Q #2 What would you do for the inner city communities in terms of a densification strategy to balance current residents’ concerns about spot rezoning or up-zoning and the loss of their community’s historical character?

I #3 Inglewood is Calgary’s oldest neighbourhood, having been established next to Fort Calgary in 1875. The founding of the community included the development of 9 Avenue SE, which is Calgary’s first authentic main street. Today Inglewood is a vibrant, eclectic and ever-evolving arts and culture-filled district with more than 100 shops, boutiques and eateries attracting both locals and tourists.
The 2014 economic downturn saw 46,000 jobs vanish in the oil and gas sector critically impacting the downtown core including transit ridership which dropped by nearly five per cent. Yet, plans continue to build a four-lane bridge to replace the current one along 9 Avenue SE (near Fort Calgary) so that Calgary Transit can have four lanes for rush hour buses. This will change 9th Avenue SE from a pedestrian corridor to a traffic corridor. This redevelopment of Inglewood Main Streets featuring four lanes of traffic is going to have a severe impact on the walkability as well as pedestrian traffic along 9th Avenue SE and the survivability of Inglewood’s small businesses.

Q #3 What approach would you recommend so that the main street redevelopment is driven by stakeholders’ input and the value, character and history that makes Inglewood so unique versus pushing for four lanes to accommodate rush hour buses? How would you get the key City departments, Transit, Transportation and Planning and Development, to work together as a team and collaborate with Inglewood stakeholders?

Issue #3: The Benefits of Calgary’s Built Heritage

I #1: Investing in the preservation, rehabilitation and ongoing use of heritage buildings and other historic places has economic benefits for both individuals and communities. Heritage conservation can lead to higher property values, increased tax revenues, more jobs, revitalized neighbourhoods and economic growth.
For the last ten years the 1904 Queen Anne Revival-style home owned by businessman Enoch Samuel Sales has been sitting on large parking lot near 12th Avenue and Macleod Trail SE. Previous councils have made promises about restoring one of the last homes in Victoria Park. However, none have been kept.

Q #1: As there is a general lack of understanding as to what the benefits of heritage are, what would you do to educate and gain support from your fellow councillors and the mayor? How would you build “the will” to take action?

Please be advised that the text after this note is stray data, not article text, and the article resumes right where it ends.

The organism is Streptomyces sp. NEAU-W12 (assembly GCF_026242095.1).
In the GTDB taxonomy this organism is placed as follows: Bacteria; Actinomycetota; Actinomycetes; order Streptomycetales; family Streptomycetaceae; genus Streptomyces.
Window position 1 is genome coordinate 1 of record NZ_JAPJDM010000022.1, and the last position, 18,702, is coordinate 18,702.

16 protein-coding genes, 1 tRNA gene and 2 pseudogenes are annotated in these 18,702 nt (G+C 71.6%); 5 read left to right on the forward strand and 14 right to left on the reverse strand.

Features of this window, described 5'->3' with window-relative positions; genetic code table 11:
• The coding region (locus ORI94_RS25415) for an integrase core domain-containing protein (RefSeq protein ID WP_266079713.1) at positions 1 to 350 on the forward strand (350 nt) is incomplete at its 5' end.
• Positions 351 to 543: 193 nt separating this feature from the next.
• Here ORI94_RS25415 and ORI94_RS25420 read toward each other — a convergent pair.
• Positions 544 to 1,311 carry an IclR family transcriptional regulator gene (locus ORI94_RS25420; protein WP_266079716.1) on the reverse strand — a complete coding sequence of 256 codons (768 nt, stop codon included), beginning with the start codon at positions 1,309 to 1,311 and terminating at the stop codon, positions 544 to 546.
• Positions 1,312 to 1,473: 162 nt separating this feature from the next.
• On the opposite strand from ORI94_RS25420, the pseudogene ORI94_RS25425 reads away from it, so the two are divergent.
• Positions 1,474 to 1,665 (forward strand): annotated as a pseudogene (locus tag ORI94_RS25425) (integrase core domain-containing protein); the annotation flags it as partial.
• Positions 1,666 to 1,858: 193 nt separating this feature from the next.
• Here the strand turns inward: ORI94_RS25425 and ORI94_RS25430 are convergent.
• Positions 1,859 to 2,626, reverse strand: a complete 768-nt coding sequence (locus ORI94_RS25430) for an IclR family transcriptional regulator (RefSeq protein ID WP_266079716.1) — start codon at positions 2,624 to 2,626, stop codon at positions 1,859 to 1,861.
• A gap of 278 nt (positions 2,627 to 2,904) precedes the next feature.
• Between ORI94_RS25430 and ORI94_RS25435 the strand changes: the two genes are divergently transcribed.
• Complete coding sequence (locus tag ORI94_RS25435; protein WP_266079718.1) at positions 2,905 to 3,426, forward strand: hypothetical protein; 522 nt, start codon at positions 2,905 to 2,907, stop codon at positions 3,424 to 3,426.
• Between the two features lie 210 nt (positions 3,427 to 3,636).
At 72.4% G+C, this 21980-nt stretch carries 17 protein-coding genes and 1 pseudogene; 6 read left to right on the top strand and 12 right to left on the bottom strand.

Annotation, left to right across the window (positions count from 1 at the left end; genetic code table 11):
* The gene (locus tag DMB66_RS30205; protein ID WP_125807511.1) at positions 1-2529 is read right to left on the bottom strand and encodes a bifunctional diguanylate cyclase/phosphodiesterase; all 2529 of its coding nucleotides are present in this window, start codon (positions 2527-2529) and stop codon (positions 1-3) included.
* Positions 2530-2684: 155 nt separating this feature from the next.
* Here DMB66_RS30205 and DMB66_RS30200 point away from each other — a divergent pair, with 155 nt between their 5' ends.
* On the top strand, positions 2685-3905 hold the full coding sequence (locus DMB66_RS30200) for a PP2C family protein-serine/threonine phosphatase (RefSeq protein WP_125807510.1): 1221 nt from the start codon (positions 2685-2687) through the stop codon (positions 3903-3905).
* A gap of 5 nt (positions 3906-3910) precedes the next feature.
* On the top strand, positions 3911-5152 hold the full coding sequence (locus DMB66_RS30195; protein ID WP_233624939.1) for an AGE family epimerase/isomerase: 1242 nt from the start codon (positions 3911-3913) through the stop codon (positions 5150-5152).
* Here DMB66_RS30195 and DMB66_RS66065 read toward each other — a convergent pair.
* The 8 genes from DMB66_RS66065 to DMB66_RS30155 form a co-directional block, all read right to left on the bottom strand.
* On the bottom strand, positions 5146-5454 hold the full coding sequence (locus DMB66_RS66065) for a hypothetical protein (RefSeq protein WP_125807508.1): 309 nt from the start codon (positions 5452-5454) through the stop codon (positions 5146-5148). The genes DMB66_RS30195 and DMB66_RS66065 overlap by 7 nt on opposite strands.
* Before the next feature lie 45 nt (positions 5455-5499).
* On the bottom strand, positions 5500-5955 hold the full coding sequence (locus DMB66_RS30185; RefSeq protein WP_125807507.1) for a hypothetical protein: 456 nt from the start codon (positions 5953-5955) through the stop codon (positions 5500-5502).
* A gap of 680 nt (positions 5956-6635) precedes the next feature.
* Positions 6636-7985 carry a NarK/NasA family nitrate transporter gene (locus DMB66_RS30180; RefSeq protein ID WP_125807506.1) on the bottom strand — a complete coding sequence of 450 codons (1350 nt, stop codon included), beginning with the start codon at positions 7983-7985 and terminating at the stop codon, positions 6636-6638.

Benefits Background – If you are asked what are the benefits.
1. Heritage Designation and Property Values
Extensive research shows that heritage designation often has a positive effect on property values. A Canadian study compared the sale-price trends of designated and non-designated properties in 14 Ontario communities. It found that 59 per cent of the designated properties appreciated faster than the market average, while 15 per cent appreciated at the average rate. The designated properties also held their value better in market downturns. Another study observed the “halo effect” where just proximity to a heritage district raised the value of non-designated properties.

2. Heritage Conservation Means Jobs
Heritage conservation supports the development of a skilled, well-paid workforce in the building trades and traditional crafts. It also creates demand for professional services in areas such as architecture and engineering. Rehabilitating heritage buildings is an effective strategy for revitalizing older commercial districts.

3. Heritage Tourism is a Growth Industry
Heritage places provide the authentic experience heritage tourists seek. Unlike tourist attractions that must be built new, historic places are unique tourism assets that already exist in most communities. As an added benefit, the promotion of historic places as tourist attractions helps local residents develop a greater understanding and appreciation of their own culture and heritage.

4. Heritage Enhances Competitiveness
Heritage buildings and historic streetscapes convey an appealing sense of place and help to shape a community’s unique identity. In a globalized world, quality of place is a drawing card and difference is an asset. Communities that integrate new development without sacrificing their distinctive historic character will have an advantage in attracting the talented workers and innovative businesses. (Source: Economic Benefits of Heritage Conservation: Saskatchewan Ministry of Tourism, Parks, Culture and Sports)